Sixty-three bison sit in limbo just outside Yellowstone National Park, waiting for a new place to call home.
The Yellowstone bison are some of the only genetically pure bison remaining in the United States, a small remnant of the historic herds that thundered across the Great Plains by the millions just a few centuries ago. More importantly, they could be the key to restoring vast tracts of prairie ecosystem to its former glory.
But first, these bison must clear a lingering political hurdle that has left them out in the cold.
Bison in Yellowstone winter. Image courtesy Flickr user Jason Hickey.
Bison that leave the safety of Yellowstone are routinely captured, quarantined and tested for brucellosis—an infectious disease first brought to the region by cattle and now found in both bison and elk in and around the park. Ranchers just outside the park boundaries fear that infected animals will transmit brucellosis to their livestock (even though there is no evidence that transmission from bison is a real risk) and have effectively lobbied to keep bison from roaming freely outside the park.
During particularly harsh winters when bison are forced to leave the park in search of food, they are hazed back into the park by federal agents using helicopters, snowmobiles, horses and vehicles, or they're simply killed. In the winter of 2007-2008, a record 1,600 bison were killed--the largest number since the 1800s. Unless something is done to accommodate bison during tough winters, the same thing is bound to happen again.
In 2005, the Montana Department of Fish, Wildlife and Parks (FWP) began an experiment to quarantine bison that migrate outside the park, with the goal of providing brucellosis-free bison to start new conservation herds elsewhere. Once given a clean bill of health, bison would be transported to tribal, federal or state public lands to establish new, wild herds.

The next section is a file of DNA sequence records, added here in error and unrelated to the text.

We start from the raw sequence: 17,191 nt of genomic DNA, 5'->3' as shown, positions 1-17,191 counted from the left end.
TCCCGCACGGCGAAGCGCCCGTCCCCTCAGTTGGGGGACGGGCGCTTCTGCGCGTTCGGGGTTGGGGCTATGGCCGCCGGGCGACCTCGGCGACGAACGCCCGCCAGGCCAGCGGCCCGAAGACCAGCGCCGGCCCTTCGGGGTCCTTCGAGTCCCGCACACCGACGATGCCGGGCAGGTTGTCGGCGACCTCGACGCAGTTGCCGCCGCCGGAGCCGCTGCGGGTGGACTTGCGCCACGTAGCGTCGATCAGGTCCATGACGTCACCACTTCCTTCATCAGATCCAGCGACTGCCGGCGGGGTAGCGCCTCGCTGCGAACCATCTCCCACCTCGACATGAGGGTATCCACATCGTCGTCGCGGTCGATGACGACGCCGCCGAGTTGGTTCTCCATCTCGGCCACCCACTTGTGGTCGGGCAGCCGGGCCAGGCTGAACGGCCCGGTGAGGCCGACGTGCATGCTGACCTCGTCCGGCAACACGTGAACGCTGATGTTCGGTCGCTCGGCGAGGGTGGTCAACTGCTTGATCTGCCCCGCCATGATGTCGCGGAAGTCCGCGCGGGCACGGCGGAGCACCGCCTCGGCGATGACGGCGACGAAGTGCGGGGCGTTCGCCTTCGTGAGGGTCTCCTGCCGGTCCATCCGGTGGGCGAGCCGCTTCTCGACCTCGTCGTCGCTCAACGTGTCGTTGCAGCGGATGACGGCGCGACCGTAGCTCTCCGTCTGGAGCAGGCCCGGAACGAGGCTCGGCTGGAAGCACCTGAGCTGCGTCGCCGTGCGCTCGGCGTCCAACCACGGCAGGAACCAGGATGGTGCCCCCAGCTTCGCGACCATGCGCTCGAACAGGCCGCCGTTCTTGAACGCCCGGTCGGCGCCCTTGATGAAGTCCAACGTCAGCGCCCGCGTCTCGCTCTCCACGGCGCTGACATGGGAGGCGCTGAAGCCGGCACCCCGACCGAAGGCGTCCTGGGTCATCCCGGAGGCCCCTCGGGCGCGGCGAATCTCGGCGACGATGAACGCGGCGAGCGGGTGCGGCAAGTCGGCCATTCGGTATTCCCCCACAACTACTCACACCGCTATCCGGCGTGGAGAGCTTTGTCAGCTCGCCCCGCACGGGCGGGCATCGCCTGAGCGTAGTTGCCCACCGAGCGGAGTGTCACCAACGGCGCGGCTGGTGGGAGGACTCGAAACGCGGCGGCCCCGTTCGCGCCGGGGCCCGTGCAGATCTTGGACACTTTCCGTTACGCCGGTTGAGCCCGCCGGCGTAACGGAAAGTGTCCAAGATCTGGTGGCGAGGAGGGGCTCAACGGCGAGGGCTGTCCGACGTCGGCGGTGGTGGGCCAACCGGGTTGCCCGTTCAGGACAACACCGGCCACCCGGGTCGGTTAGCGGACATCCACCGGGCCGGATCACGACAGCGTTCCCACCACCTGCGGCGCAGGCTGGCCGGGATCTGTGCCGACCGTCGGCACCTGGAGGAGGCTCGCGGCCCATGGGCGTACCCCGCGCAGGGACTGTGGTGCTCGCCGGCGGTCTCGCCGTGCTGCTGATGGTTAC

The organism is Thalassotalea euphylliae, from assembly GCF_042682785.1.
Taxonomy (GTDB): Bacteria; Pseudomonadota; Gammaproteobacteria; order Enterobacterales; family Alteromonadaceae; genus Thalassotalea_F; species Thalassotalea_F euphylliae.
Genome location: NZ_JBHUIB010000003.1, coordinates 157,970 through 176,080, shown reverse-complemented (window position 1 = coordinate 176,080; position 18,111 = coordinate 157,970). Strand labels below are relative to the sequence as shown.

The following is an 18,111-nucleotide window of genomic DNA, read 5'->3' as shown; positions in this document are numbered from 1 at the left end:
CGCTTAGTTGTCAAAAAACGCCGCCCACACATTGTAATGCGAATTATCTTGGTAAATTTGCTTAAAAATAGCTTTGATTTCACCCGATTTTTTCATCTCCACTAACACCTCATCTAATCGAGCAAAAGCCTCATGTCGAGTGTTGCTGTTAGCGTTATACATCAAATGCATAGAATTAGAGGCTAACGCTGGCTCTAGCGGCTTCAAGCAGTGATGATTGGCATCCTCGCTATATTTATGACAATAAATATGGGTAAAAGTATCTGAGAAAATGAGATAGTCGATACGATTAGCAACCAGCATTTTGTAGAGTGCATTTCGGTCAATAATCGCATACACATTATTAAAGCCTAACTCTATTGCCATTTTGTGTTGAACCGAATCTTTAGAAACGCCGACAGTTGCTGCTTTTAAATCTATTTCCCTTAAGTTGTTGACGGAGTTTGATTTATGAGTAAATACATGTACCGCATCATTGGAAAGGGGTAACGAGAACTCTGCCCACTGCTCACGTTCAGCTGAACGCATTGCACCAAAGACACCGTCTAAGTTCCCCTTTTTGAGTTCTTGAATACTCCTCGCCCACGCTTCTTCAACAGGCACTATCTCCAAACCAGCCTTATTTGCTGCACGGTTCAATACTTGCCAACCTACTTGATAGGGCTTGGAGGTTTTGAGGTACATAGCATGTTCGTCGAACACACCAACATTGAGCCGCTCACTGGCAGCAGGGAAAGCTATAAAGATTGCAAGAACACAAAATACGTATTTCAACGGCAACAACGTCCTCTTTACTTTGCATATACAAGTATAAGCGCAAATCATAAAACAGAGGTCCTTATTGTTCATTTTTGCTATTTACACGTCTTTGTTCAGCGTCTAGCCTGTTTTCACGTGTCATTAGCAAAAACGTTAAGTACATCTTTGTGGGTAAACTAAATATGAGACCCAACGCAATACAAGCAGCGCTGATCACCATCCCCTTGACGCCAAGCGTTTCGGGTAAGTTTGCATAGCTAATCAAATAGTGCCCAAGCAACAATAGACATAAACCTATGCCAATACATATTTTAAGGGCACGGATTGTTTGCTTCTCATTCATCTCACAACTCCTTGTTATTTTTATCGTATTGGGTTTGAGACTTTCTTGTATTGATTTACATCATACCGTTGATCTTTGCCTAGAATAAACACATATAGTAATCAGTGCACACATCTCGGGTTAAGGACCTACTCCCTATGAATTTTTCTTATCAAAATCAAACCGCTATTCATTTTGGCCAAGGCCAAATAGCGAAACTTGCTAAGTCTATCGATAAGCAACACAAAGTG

However, when the first batch of 87 quarantined Yellowstone bison were available in February 2010, no tribal, federal or state land managers were quite ready to accept them. It was then that media mogul-turned-bison rancher Ted Turner stepped up. He agreed to house the bison on his land just west of Bozeman for 5 years in exchange for keeping 75 percent of their offspring to offset the estimated $480,000 cost. The original 87 bison and 25 percent of the offspring would go back to the state to start new conservation herds.
Defenders of Wildlife supported this move as the best outcome for wild bison conservation over the long term. But some conservation groups didn’t like the idea and are currently suing FWP for trying to “privatize wildlife management.”
Meanwhile, Native American tribes at Fort Peck and Fort Belknap Indian Reservations in eastern Montana have been working hard for several years to make room for bison herds. Tribes at both reservations have been busy setting aside large parcels and putting up fencing to accommodate bison, which were once an integral part of life on the plains. The tribes have made repeated requests to house some or all of the remaining quarantined Yellowstone bison so they can start new genetically pure bison herds.
But the Montana wildlife agency has not yet responded to their requests, and the 63 bison still in quarantine remain homeless.
The agency claims they cannot move the remaining disease-free bison until the lawsuit over the Turner deal is resolved, even though the tribes’ proposal is independent of ongoing litigation. In addition, the tribes have already agreed to manage the bison as a tribal public resource, not for private profit.
Montana’s Assiniboine, Gros Ventre and Sioux tribes stand ready to help, but the question remains: will they be given a chance?
Mike Leahy is director of conservation programs in the Rocky Mountain region for Defenders of Wildlife in Bozeman, Montana.
Essays in the Range blog are not written by High Country News. The authors are solely responsible for the content.